Being a Probation Officer is not an easy job. In fact, many say it can be downright discouraging at times. Every once in a while, however, you have an opportunity to inspire change in someone’s life, which can leave you feeling both rewarded and encouraged.
Consider the story of parolee Anthony Quinones, whose life changed for the better when his probation officer encouraged him to get involved in a literature program that was offered by the Chicopee District Court and ran for just over two months. Quinones’s probation officer thought it would be a great opportunity for him, despite his initial lack of enthusiasm about the program and the possibility of homework. With a fair amount of encouragement from his probation officer, Quinones reluctantly entered into the program.
For Quinones, probation was the lowest point in his life. Prior to his arrest, Quinones was enlisted with the U.S. Army for 17 years, where he served two tours in Afghanistan and three in Iraq. On his final tour, he sustained injuries that put him in a vegetative state for eight weeks, which ultimately led to his discharge. When he resumed consciousness, his life began spiralling downward. His mother died. His father passed away. And then he got divorced, all in the period of one year. He developed Post Traumatic Stress Disorder (PTSD), which ultimately led to his run-in’s with police.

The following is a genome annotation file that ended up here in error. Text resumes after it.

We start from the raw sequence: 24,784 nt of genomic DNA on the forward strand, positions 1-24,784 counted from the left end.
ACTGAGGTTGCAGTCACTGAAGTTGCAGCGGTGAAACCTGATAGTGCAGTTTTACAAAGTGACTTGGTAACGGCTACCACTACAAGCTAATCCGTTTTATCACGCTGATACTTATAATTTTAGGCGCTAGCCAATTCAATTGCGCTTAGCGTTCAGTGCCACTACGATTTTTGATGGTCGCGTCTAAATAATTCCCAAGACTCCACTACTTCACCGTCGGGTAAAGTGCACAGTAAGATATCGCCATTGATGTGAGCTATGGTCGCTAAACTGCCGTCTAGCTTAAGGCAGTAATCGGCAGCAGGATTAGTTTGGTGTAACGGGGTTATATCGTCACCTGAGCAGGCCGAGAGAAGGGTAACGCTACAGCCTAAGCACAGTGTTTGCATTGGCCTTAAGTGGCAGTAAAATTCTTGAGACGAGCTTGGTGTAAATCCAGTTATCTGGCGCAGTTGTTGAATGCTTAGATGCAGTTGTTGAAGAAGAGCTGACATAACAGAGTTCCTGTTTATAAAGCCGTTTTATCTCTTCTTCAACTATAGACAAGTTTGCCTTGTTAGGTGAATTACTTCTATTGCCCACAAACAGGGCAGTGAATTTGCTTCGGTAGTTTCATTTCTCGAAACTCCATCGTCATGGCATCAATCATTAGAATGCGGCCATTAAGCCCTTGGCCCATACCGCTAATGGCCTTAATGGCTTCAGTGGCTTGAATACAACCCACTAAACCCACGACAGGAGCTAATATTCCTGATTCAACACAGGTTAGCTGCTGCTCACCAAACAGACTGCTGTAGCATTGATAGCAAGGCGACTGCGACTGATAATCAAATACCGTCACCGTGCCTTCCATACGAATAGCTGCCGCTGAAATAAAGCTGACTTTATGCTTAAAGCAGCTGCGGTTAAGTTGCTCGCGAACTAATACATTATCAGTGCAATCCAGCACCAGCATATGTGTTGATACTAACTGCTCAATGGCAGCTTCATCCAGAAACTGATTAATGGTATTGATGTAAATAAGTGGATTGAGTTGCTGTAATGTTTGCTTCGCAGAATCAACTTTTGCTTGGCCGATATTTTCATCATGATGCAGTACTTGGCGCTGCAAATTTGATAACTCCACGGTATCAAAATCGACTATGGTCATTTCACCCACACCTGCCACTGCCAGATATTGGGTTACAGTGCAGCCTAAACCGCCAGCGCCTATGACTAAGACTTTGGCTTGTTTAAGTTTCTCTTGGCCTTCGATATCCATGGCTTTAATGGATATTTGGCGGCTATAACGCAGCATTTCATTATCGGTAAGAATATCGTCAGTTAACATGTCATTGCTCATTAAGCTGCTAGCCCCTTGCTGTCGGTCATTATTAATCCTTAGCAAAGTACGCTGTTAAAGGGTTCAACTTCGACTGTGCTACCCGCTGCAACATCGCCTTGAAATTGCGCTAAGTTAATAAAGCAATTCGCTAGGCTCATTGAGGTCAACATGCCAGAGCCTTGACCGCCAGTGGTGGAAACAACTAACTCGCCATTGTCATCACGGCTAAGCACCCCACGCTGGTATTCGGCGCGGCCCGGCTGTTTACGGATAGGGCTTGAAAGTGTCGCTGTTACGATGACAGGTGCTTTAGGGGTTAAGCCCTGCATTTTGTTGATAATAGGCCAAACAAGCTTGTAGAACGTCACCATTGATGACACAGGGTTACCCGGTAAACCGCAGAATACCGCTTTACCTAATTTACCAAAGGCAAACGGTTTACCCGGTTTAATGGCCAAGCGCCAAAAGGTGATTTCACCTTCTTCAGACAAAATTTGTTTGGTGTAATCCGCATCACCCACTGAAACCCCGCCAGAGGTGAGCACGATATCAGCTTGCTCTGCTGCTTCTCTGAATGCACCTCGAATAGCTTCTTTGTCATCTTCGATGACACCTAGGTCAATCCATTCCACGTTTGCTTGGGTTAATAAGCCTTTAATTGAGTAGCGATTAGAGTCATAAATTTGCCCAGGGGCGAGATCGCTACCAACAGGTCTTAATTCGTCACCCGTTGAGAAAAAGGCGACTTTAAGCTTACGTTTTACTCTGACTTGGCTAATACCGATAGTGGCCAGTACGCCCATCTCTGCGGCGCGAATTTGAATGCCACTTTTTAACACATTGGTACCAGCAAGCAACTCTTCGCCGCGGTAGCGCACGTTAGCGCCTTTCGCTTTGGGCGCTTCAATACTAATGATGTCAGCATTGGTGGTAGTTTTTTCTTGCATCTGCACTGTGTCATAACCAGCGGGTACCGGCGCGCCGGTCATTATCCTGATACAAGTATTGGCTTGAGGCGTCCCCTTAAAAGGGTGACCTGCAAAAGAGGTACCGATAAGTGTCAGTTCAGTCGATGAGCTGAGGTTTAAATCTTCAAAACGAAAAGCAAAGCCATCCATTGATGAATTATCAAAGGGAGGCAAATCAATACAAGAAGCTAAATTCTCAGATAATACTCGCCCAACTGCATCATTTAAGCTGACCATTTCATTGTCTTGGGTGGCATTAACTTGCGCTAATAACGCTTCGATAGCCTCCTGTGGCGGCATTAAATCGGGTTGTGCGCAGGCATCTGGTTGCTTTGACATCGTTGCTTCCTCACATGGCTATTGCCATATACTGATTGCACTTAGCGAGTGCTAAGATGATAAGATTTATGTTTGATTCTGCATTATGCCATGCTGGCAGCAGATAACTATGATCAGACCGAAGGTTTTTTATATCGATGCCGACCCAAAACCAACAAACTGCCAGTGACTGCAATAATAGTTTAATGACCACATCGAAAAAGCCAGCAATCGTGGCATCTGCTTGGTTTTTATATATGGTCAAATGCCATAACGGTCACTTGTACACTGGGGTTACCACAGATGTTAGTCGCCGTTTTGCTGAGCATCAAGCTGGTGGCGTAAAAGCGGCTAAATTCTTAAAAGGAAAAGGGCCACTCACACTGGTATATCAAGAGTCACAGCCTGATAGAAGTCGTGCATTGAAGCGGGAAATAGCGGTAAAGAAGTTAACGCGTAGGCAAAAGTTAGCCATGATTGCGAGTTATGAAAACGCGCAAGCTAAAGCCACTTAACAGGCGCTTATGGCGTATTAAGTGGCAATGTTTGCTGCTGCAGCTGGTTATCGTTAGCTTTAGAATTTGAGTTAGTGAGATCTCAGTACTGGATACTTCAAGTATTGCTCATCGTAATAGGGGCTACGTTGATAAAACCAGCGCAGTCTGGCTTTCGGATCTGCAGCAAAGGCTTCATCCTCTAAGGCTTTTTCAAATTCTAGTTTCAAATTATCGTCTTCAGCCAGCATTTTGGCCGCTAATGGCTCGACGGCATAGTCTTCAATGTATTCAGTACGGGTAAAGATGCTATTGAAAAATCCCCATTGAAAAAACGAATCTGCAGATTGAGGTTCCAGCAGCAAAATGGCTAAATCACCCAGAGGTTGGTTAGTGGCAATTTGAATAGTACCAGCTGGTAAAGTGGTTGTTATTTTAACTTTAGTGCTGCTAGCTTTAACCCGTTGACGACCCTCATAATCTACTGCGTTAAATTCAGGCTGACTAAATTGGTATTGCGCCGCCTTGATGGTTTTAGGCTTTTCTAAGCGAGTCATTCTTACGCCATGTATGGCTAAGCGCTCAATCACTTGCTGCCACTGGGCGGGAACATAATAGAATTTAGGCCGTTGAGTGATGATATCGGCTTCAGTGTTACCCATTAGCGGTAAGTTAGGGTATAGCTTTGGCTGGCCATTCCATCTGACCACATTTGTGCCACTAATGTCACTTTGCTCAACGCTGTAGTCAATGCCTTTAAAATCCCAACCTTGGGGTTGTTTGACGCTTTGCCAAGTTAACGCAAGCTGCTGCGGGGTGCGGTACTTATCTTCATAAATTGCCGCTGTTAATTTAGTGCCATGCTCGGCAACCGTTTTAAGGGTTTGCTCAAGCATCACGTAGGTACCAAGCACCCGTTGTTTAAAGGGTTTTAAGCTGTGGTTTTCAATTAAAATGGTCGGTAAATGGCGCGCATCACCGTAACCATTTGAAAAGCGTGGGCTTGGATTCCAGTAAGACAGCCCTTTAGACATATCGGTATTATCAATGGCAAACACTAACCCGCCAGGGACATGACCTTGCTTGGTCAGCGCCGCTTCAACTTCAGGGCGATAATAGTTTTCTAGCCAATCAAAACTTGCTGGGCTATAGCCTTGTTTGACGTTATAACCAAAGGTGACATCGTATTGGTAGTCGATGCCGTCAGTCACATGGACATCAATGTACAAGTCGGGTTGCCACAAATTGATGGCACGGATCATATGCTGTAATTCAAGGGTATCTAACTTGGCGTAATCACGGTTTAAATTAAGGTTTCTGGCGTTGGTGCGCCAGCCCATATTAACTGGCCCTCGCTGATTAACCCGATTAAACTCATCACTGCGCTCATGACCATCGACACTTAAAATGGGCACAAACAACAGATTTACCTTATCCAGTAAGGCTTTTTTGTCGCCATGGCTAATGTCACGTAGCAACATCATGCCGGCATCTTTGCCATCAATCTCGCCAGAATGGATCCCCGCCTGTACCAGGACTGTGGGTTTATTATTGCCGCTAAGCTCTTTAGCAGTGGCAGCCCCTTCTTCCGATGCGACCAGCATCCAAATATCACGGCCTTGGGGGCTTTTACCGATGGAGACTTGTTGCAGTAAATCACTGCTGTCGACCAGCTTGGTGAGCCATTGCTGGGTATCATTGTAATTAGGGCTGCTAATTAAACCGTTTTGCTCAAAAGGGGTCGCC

Despite his attitude at the start of the program, his life was transformed at the completion of it. Quinones believes that reading helped him relate to the characters in the books and he has since learned that anyone can turn their life around, if they truly want to. He has become even more inspired to continue reading, since his doctor has advised him that continuous reading will help him heal from the injuries to his brain.
To show their support, the probation officers of each of the parolees participating in the program also enrolled in the program. Each person who enrolled in the program completed it successfully and passed all the final exams. One probation officer even admitted that the parolees understood the books better than him.
Changing Lives through Literature was established twenty years ago. Research has shown that over half of the participants that complete the program never have problems with the law again. This program’s mission is built on the philosophy that literature can transform the lives of people in a radical manner.